Printed from

Early Retiree Reinsurance Program closed to new claims

Posted On: Feb. 17, 2012 12:00 AM CST

Early Retiree Reinsurance Program closed to new claims

WASHINGTON—The Centers for Medicare and Medicaid Services has stopped paying new claims under a $5 billion program created by the health care reform law that partially reimburses employers and other organizations that sponsor early retiree health care plans.

CMS disclosed Friday that through Jan. 19, $4.73 billion in payments had been made. But that amount when added to pending reimbursement requests exceeds the $5 billion Congress appropriated for the Early Retiree Reinsurance Program, CMS said.

As a result, reimbursement requests “will be held in the order of receipt, pending the availability of additional funds that may become available as a result of overpayment recoupment activities,” CMS said.

In December, when reimbursements crossed the $4.5 billion mark, CMS said it would not pay claims incurred after Dec. 31, 2011, although early retiree health care plan sponsors could continue to file for reimbursement of claims incurred through Dec. 31.

“ERRP funds have been exhausted much earlier than had been anticipated, even just a few months ago. Many plan sponsors who made submissions in late 2011 will be disappointed to not receive a payment,” said Rich Stover, a principal with Buck Consultants L.L.C. in Secaucus, N.J.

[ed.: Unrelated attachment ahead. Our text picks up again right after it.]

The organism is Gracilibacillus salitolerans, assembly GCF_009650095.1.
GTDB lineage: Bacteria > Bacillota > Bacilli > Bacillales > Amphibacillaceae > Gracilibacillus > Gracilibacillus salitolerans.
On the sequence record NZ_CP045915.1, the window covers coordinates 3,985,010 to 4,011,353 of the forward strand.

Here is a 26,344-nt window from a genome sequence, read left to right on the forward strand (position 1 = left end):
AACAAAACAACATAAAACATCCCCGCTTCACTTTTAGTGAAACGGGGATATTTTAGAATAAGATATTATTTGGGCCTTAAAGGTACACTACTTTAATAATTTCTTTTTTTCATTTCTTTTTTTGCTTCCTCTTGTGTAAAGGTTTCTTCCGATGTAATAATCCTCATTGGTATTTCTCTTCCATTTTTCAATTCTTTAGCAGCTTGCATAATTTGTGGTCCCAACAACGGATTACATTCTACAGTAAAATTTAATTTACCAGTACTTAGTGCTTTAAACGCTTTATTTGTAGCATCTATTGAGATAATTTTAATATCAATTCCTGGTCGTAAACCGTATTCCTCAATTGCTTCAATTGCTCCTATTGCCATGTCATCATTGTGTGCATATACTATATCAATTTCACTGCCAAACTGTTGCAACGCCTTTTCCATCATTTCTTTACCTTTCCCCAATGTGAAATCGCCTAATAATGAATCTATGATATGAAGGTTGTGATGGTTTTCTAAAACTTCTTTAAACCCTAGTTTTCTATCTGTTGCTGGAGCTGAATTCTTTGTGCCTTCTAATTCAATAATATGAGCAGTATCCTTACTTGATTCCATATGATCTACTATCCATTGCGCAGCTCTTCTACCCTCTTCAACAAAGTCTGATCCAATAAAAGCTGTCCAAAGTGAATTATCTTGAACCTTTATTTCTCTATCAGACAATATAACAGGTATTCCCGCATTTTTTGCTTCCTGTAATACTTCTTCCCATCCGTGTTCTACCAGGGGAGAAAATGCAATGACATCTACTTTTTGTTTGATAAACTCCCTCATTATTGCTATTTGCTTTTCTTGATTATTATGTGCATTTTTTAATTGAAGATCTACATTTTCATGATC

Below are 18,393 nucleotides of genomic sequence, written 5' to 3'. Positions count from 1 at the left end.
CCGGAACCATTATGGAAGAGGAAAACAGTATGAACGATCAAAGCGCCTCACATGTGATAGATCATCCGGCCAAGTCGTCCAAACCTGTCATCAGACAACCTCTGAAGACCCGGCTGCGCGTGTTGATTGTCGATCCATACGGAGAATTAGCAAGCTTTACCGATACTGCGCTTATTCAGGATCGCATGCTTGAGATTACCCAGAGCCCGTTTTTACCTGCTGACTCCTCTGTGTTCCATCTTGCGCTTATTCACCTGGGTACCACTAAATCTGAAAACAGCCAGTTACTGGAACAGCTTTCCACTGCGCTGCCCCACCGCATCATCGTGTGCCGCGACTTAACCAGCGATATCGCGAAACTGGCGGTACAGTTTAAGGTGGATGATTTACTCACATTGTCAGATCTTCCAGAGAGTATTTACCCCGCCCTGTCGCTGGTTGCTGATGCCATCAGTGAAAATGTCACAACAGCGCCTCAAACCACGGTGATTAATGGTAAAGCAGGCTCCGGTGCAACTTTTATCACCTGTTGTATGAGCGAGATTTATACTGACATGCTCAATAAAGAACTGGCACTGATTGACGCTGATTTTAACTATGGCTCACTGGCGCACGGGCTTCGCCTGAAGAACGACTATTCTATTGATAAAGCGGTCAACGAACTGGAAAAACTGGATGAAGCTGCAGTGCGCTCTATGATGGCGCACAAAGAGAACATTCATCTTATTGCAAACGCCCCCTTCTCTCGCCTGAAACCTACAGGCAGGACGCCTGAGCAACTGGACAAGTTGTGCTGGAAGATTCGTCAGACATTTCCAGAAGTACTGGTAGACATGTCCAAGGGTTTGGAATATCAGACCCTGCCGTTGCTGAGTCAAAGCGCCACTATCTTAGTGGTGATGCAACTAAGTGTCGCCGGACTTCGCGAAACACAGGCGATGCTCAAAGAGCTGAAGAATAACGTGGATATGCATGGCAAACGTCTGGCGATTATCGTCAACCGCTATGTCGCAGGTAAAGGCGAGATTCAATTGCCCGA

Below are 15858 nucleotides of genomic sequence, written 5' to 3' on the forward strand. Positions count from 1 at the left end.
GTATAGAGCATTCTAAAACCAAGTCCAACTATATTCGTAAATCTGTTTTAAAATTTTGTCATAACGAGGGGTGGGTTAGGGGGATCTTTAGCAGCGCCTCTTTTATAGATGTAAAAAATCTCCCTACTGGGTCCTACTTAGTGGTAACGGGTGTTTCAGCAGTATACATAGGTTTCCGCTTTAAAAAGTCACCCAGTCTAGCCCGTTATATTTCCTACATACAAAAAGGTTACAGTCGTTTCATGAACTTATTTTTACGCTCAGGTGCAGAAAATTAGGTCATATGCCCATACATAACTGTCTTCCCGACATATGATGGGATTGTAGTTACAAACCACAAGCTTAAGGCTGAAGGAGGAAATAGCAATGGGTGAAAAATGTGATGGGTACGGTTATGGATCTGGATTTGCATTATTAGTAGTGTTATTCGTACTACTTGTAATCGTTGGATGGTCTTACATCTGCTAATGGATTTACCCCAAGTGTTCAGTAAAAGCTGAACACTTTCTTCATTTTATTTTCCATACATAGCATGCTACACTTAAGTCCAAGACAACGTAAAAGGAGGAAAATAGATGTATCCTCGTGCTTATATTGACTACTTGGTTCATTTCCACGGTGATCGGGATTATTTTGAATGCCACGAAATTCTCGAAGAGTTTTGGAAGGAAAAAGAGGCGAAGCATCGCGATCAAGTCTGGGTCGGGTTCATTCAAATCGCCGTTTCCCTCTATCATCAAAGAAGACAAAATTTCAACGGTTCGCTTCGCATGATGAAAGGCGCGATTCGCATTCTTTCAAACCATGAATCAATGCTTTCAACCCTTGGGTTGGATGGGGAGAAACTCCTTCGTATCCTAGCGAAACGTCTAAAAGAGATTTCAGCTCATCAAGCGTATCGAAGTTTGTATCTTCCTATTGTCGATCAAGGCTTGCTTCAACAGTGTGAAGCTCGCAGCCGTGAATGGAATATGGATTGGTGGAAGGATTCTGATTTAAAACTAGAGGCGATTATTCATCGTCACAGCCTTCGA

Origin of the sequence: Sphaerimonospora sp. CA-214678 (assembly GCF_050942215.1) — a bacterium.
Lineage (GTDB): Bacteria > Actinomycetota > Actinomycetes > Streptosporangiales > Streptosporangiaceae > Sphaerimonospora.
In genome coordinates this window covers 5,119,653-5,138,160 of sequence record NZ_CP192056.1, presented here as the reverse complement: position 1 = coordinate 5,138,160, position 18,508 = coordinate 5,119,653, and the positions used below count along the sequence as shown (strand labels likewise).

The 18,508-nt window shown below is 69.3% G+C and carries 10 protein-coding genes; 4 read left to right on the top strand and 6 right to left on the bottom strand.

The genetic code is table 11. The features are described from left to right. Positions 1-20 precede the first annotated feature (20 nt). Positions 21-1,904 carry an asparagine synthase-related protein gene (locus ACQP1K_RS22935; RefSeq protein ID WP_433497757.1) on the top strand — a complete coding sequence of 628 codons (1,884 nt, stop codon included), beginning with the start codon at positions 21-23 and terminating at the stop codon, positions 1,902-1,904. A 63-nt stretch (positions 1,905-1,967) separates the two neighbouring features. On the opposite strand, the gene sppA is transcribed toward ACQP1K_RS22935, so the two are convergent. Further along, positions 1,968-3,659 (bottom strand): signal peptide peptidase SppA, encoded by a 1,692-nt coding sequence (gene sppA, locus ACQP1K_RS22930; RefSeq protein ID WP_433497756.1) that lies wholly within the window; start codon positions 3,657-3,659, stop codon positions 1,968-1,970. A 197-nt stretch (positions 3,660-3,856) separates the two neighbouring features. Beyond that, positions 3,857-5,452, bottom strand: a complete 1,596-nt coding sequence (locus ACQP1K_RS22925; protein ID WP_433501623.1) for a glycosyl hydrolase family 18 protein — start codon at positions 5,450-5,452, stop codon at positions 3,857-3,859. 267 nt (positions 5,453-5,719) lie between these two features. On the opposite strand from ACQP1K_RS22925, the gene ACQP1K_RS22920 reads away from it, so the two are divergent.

Under the ERRP, the federal government reimburses plan sponsors for a portion of claims incurred on or after June 1, 2010, by retirees who are at least age 55 but not eligible for Medicare, as well as covered dependents regardless of age.

After a participant incurs $15,000 in health care claims in a plan year, the government reimburses 80% of claims, up to $90,000.

Of the total paid out so far, $387.2 million was distributed to the United Auto Workers Retiree Medical Benefits Trust. The trust is a voluntary employees' beneficiary association set up by the UAW under a 2007 collective bargaining agreement between General Motors Co., Ford Motor Co. and Chrysler L.L.C. and the UAW.

Under that agreement, the automakers agreed to contribute more than $50 billion to the VEBA. In return, the automakers no longer have to provide health care benefits to UAW-represented retirees and their dependents. The UAW is responsible for managing the VEBA and paying retiree health care claims.

Other big recipients of ERRP funds and the payments they have received through Jan. 19 include:

• AT&T Inc., $213.8 million

• Ohio Public Employees Retirement System, $180.1 million

• Verizon Communications Inc., $163.0 million

• California Public Employees' Retirement System, $131.4 million.